I watched the bulk of the Comey hearings yesterday.
First, I commend the Comey for showing up, for his 5-hour mental-physical stamina, for his recall of specifics and, with a couple of exceptions, his apparent forthrightness.
Second, too bad that Chaffetz and Gowdy couldn’t have all the GOP time for questions. They provided the most revealing moments.
Specifically, here are my takeaways.
Intent: Clearly Clinton was trying to shield her correspondence from the public record in violation of Federal policies. She had knowledge of the policies based on her experience and acknowledged in signed statements. Further, as Secretary of State, she must have known that some of her correspondence would be classified – which upped the ante from Departmental policy to breaking Federal law.
Gowdy did a masterful job laying out the circumstantial case for intent … starting with the 4-year “scheme” and then sequentially running though Clinton’s lies – from 1-device through “never sent nor received”. And, he pointed out that “exculpatory lies” are a common basis for demonstrating intent.
One Congressman opined: “I’m and former judge and tried thousands of cases where the prosecutor’s evidence of intent was way weaker than in this case”.
Perjury: Comey and Chaffetz’s faces told the story when Chaffetz asked: “Did you review her sworn testimony to Congress?”
To his credit, Comey fessed up and said “no”.
But, the exchange raises questions about the thoroughness of the self-measured comprehensiveness of the investigation and gives the GOP an opening: Clinton’s perjury under oath.
In absentia: Jaws dropped when Comey admitted that he hadn’t attended the Clinton-FBI interview, that the interview wasn’t under oath, that there was no recording nor transcript and that he hadn’t spoken to all of the agents who were present. Really?
Side note: I wish that someone had asked: “Did you personally interview Secretary Clinton at any point in the investigation?” On good source, I think the answer would have been “yes” — which would have opened another can of worms.
Precedent: Comey asserts that a driving factor was that there was no exact precedent for prosecution in cases like this. Gowdy hit the nail on the head when he said: “So, another person can do the same thing and not be prosecuted because there is till no precedent, right?”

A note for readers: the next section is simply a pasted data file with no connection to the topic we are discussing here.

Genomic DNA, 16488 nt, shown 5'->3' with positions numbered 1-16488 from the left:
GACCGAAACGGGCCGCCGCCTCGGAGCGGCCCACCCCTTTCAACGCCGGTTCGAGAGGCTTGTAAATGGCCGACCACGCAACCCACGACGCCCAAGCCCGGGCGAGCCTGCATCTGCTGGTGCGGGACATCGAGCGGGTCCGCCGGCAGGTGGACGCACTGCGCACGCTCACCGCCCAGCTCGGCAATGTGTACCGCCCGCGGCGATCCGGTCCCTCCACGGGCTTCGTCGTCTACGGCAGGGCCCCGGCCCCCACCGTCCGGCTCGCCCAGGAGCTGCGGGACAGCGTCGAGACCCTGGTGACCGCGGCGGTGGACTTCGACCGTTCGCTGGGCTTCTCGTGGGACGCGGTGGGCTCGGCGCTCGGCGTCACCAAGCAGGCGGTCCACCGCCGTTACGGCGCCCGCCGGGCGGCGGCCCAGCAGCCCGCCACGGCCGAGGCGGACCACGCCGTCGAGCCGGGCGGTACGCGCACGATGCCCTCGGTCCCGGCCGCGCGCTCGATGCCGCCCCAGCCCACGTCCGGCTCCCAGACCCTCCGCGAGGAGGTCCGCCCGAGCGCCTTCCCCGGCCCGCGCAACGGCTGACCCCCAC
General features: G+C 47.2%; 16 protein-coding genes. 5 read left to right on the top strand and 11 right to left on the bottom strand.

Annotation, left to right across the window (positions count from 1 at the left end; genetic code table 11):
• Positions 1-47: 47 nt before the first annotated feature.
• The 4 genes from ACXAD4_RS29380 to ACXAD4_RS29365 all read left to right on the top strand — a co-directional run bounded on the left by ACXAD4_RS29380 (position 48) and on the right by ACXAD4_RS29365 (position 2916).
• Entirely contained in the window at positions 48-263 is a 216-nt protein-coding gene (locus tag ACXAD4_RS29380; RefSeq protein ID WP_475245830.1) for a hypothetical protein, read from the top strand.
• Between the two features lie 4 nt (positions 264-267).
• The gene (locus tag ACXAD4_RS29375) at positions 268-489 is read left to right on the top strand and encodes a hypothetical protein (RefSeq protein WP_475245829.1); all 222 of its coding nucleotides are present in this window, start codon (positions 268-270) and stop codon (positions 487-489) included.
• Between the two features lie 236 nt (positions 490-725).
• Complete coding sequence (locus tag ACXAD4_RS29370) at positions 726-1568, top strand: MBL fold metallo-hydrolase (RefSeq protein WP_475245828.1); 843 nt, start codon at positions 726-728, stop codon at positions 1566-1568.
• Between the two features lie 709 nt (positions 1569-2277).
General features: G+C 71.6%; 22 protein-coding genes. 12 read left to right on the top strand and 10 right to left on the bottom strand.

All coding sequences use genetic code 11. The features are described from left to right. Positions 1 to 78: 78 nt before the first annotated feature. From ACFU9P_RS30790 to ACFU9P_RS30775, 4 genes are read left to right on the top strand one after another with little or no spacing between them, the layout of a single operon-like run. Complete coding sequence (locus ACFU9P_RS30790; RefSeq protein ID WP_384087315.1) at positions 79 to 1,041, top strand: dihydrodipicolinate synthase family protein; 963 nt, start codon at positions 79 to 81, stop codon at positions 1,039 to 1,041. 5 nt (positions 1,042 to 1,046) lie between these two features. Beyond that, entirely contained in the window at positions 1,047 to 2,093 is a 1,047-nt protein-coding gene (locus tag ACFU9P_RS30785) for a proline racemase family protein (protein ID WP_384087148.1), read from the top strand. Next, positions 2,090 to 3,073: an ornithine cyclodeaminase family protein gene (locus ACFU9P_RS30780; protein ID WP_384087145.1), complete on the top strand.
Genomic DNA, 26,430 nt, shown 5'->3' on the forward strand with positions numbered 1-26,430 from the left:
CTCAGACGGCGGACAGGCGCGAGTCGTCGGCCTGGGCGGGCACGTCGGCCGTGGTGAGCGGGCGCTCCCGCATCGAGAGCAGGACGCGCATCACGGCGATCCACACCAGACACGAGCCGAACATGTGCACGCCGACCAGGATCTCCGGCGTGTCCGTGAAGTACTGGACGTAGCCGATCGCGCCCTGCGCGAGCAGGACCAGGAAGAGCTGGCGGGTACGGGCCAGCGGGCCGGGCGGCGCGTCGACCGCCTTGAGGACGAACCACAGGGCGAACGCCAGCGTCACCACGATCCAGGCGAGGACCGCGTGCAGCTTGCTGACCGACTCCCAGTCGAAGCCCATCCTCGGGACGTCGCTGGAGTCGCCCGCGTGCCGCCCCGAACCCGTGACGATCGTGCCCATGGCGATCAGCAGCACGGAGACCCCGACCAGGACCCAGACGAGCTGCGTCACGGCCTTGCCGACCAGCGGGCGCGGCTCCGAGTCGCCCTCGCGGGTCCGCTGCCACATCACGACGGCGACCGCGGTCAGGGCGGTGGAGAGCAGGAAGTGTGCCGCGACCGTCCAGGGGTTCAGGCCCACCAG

Comey’s answer was a weak: “Not necessarily”.
My question: How can any law be enforeced? Seems that there can never be a first prosecution because of a lack of precedent.
“Reasonable” prosecutors: At one point, Comey slipped up and said “no way the DOJ would take the case forward”. That was more truthful and more specific than “no reasonable prosecutor”.
He then caught himself and morphed back to “no DOJ” and the original “no reasonable prosecutor”.
Lawyers without clearances: Comey was clearly knocked off balance when Chaffetz pointed out that (1) all of Clinton’s emails were initially on the server (2) she must have known that some of the Secretary of State emails contained classified information (3) all of the emails were reviewed by her attorneys to sort the personal ones from the work-related ones (4) the attorneys did not have security clearances to handle classified information.
In other words, Clinton intentionally passed classified information to individuals without security clearances.
It was obvious that Comey’s investigation missed that point entirely.
FBI Hiring criteria: Comey cast forthrightness to the wind when he was asked if the FBI would hire, retain or promote someone who had demonstrated the same “careless handling” of classified information. Comey’s answer: “it depends on the context”.
“Unsophisticated”: My jaw dropped when Comey said that Clinton is “not as sophisticated in these matters” as the Congressmen were imputing.
Later, he tried to clarify: “not sophisticated in handling classified information”.
That may be worse … and will certainly be a counter-point to Hillary’s experiential claims.
I doubt that the session changed many minds, but it became evident (at least to me) that the FBI got lost in the weeds (e.g. digitally reconstructing emails) and missed some of the big picture elements of the case (e.g. the “uncleared” lawyers and Clinton’s statements under oath).
The latter opens another Pandora’s box, but … perjury is hard to prove … I can see the Comey-logic: “no intent to lie, at the time she believed, blah-blah-blah.”
I would have been more impressed if Comey had testified: “Listen, enough evidence to prosecute, but not enough to change the course of history. Let the people decide.”